HOA’s Harm
HOA Criminal Fraud
A Nationwide Problem NO ONE IS TRACKING !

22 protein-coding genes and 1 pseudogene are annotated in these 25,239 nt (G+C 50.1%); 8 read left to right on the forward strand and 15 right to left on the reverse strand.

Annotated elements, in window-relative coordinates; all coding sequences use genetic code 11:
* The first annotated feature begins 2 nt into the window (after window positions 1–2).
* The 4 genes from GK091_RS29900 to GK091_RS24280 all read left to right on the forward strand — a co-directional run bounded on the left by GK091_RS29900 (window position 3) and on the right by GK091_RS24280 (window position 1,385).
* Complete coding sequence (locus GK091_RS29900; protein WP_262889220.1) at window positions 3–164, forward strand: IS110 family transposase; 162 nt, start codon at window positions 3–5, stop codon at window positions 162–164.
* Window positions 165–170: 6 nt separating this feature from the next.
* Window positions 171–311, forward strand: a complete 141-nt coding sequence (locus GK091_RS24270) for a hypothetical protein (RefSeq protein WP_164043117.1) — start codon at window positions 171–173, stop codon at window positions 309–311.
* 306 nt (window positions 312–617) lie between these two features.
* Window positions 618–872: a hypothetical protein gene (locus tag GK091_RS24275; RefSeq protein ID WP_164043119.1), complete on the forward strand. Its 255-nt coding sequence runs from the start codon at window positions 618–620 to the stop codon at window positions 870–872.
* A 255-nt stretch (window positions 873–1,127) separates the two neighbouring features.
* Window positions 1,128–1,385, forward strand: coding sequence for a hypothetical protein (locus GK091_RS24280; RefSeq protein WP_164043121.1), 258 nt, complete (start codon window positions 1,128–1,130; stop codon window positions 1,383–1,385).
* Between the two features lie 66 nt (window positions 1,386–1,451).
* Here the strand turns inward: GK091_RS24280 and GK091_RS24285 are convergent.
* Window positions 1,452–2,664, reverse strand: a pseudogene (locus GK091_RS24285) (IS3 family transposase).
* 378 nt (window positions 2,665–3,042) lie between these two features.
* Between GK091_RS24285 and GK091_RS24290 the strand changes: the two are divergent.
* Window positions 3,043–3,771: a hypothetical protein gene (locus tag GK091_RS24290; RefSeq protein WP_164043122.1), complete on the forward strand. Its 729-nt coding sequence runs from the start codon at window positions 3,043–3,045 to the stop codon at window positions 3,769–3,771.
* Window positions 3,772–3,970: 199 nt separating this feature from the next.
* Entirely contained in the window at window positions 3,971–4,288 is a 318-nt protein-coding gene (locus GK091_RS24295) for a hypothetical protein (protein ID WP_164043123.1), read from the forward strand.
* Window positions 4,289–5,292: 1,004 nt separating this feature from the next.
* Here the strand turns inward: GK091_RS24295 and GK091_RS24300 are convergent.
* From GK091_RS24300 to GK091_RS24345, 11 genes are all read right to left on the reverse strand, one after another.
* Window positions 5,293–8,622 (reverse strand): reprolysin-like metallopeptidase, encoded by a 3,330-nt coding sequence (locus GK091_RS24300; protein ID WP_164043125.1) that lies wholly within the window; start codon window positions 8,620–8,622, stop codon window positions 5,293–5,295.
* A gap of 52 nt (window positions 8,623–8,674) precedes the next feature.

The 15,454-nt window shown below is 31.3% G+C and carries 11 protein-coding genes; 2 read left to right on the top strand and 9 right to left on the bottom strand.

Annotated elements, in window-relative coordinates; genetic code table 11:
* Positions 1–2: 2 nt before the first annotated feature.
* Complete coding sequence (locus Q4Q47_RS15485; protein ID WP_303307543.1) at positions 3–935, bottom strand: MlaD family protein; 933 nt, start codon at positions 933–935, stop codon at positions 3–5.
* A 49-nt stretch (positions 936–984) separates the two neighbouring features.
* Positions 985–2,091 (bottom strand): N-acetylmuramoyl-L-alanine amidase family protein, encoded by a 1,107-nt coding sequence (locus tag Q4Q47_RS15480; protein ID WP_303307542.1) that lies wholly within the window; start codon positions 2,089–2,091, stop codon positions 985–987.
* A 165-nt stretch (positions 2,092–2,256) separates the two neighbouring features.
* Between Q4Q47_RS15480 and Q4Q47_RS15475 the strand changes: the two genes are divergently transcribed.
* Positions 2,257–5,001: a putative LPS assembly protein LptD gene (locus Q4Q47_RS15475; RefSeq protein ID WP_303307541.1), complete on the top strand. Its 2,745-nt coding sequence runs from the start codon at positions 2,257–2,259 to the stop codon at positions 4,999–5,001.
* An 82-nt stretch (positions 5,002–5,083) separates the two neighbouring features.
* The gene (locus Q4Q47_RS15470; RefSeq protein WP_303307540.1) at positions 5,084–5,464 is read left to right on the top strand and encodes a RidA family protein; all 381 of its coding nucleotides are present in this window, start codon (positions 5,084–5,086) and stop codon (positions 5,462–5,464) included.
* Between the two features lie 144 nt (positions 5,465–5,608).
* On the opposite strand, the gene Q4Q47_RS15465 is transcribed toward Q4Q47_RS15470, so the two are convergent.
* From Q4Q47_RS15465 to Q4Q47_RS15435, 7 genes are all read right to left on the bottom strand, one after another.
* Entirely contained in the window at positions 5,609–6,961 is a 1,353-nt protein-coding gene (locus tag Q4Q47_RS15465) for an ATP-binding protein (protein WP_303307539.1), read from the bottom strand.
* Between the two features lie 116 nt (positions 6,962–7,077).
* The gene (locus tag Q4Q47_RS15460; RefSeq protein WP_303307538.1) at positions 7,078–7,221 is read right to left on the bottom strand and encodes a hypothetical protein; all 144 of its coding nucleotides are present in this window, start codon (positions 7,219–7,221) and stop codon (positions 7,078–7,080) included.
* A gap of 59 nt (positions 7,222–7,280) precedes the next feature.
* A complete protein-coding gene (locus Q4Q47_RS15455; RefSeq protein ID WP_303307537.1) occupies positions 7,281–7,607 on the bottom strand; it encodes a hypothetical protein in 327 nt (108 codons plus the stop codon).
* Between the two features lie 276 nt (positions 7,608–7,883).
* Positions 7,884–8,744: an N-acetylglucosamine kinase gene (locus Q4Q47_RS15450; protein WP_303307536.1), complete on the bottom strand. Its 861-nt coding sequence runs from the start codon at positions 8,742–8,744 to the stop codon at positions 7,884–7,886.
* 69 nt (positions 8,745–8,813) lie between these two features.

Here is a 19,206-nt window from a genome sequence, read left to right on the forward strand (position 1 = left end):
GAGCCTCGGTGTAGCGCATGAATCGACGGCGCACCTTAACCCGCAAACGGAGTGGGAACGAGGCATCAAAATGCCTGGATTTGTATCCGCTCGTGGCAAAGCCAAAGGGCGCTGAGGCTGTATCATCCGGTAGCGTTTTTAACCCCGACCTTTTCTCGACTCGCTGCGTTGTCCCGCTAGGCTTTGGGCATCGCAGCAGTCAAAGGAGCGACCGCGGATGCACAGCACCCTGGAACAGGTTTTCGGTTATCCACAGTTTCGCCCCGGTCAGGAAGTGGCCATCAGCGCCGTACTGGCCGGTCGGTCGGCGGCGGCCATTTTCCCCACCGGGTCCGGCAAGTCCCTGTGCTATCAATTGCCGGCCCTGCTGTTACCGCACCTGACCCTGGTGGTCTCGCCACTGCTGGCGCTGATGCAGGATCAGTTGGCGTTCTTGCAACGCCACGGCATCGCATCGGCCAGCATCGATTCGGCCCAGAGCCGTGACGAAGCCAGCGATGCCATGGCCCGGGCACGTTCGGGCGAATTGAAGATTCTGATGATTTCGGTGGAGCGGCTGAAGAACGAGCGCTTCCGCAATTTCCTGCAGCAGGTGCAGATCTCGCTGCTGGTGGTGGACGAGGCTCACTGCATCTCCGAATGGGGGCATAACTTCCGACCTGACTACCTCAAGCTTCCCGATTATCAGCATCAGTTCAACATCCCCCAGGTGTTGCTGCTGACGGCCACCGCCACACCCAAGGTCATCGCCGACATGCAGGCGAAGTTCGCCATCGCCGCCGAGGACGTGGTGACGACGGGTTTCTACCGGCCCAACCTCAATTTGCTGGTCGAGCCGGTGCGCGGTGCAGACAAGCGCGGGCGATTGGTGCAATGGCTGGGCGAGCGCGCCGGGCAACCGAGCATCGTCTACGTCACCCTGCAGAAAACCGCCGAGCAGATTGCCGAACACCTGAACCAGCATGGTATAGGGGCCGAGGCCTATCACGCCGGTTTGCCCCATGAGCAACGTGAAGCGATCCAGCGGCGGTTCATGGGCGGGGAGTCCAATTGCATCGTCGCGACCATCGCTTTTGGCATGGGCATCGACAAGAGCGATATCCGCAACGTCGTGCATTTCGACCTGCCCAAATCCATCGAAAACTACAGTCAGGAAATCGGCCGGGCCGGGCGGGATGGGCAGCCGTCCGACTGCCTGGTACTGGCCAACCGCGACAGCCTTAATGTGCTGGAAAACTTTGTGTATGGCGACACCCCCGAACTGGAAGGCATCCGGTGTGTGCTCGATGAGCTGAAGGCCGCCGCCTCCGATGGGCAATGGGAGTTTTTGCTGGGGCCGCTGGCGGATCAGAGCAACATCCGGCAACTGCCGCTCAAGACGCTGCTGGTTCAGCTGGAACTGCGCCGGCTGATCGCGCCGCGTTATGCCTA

The FBI doesn’t. The insurance-industry doesn’t. State governments don’t. The HOA-Industry doesn’t. There are even few sources, critical of HOA’s, that give much attention to actual criminal fraud in HOA. But here are two notable ones: https://independentamericancommunities.com/ category/hoa-corruption-abuse-power/corruption- fraud-theft/ Kansas City Star Most HOA critics agree - Criminal fraud is widespread, but the frequency…??? THE MOST COMMON FORMS Embezzlement: Ususally defined as the act of someone fraudulently taking property that has been entrusted to him or her by someone else. Violating Corporation Law - Lying about HOA's finances Exaggerating information about the HOA's operations or finances Taking possession of any property of the corporation and not making an entry of this in the HOA's records Destroying or fabricating HOA records with the intention to defraud Kickbacks: A board member or group within the board conspires to steer contracts to vendors who have promised kickbacks in return for the business they’ll receive. Election Rigging: Individuals band together to get their friends and associates elected to the board. Those board members use their power to steer contracts to companies they own, contractors who promise kickbacks, to skim funds from the HOA, or to make changes to HOA by-laws, policies or procedures that favor their group interests. People who participate in election rigging can be prosecuted for mail/wire fraud and forgery crimes depending on the circumstances. Other Types of HOA FRAUD - Theft of cash receipts Pay & Return Employee purposely overpays a vendor; vendor returns the overpayment; employee embezzles the refund. Tampering with checks issued (forged signatures, altered dates, adjusted amounts) Stealing blank checks or counterfeiting duplicate checks with altered payees Creating and paying fictitious vendors Shell Company An employee sets up a shell company (often with a fictitious name) and bills the employer for goods or services it does not receive. The employee converts the payment to his/her benefit. Pass-Through Scheme Shell company (owned by the employee) purchases goods, resells them to the employer at a marked-up price. Creating inflated or phony expense vouchers Theft of inventory Altering purchasing, receiving or shipment records Paying non-existent employees Lapping Manipulation of accounts receivable to steal cash. One payment is taken and then other receivables are applied to the account – the process continues so all accounts would appear current. Voiding checks Employee writes a check to a vendor for a certain amount, but records the payment as higher in the books. Then the next check is written for the difference and entered as a void. When the bank statement arrives the checks are destroyed and the account is reconciled as if one payment was made for the higher amount. Credit card usage/refunds Using HOA credit cards for personal expenditures or purchasing and returning items,then using the credit for personal expenditures. SIGNS of HOA FRAUD - Falsified bank statements Falsified balance sheets Payments made to vendors that didn’t exist Exorbitant “consulting” fees paid to people who either did not exist or had no credentials to consult Payments for highly excessive or unnecessary repairs, amenities, etc. Balances exceeding budgeted amounts Multiple payments to a vendor that was only supposed to be a one-time transaction Single-source contracts Vendors' addresses on invoices have P.O. Boxes instead of hard street addresses Vendors' addresses have the same address as an employee or board member Property management employees refusing promotions or vacation time Missing or misplaced documents, letters, bills, etc. Copies of documents on file where one should find originals Delays in bank deposits Fees paid for 'consulting' without a full vetting by the board of directors Duplicate payments A petty cash fund that keeps disappearing Accounts payable and accounts receivable are out of balance An employee or board member always wants to work at home instead of the property management office, or is there working alone a lot Someone gets defensive when asked for a report from the accounting/bookkeeping software your association uses Drinking/drug/gambling problems Services paid for but not performed Overbuying - For example, your accountant receives an invoice for 100 pool recliners, and your pool area only has 20. Someone somewhere is pocketing a lot of extra money. See who signed for what. Returning Large Purchases - A manager, employee, or board member may go to Lowes or Walmart and buy hundreds of dollars' worth of supplies. They then go back and return them, pocketing the money. The association's bookkeeper has a copy of the receipt, but the fraudster used the original to get a refund and pocketed the cash. Now your property is out the money  and the supplies. Don't rely on background checks ALONE. The vast majority of embezzlers are first-time offenders; only about 7 percent of those who have been caught had been convicted previously for fraud. Pre-employment tests designed to measure a predilection for theft, fraud, or other forms of dishonesty are fairly accurate. Once hired, consider testing finalists, or testing employees before granting them additional responsibilities.